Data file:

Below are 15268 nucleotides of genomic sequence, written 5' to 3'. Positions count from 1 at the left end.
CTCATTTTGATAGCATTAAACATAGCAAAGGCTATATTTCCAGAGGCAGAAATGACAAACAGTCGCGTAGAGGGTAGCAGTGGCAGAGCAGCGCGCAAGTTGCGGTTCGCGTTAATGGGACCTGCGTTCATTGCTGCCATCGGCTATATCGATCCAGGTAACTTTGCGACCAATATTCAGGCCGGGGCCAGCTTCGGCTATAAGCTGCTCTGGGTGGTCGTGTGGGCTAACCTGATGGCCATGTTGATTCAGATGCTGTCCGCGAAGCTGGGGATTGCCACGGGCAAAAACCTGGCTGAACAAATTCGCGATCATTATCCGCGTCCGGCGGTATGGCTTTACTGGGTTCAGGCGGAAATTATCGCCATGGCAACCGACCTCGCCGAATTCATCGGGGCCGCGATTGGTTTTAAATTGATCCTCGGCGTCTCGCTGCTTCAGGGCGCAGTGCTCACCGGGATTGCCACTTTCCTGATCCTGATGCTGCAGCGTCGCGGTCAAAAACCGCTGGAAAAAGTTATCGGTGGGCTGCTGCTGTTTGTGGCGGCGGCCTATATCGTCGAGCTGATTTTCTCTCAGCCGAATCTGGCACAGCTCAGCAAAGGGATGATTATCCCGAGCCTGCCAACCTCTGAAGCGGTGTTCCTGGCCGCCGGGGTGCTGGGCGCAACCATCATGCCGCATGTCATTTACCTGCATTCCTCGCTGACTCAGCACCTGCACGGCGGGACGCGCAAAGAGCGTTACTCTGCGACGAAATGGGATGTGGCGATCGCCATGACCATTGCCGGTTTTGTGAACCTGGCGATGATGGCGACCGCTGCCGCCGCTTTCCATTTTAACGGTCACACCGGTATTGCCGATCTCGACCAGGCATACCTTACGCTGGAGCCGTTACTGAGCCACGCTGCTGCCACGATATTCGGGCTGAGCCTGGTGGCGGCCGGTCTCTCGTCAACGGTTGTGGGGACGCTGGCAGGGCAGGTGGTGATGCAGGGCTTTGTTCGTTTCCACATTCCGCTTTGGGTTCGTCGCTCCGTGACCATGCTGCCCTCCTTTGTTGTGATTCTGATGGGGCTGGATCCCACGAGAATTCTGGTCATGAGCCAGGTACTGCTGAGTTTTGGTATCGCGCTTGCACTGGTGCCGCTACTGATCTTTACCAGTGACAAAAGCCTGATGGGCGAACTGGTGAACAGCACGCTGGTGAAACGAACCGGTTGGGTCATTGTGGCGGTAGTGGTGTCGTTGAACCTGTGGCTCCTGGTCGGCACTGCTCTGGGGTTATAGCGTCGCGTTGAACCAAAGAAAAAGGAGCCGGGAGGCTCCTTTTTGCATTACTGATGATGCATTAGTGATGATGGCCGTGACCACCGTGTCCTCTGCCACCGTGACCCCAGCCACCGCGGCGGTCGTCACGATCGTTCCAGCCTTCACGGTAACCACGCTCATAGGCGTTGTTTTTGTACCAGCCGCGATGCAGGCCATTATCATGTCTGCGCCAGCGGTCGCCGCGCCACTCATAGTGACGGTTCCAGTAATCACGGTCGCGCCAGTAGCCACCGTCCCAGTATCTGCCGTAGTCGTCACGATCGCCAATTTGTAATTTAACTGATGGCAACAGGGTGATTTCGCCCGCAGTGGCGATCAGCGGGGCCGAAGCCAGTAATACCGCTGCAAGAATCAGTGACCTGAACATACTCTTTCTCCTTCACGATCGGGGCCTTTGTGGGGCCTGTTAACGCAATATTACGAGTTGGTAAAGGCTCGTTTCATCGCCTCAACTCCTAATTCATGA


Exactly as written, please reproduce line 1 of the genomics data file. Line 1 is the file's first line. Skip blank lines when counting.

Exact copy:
Below are 15268 nucleotides of genomic sequence, written 5' to 3'. Positions count from 1 at the left end.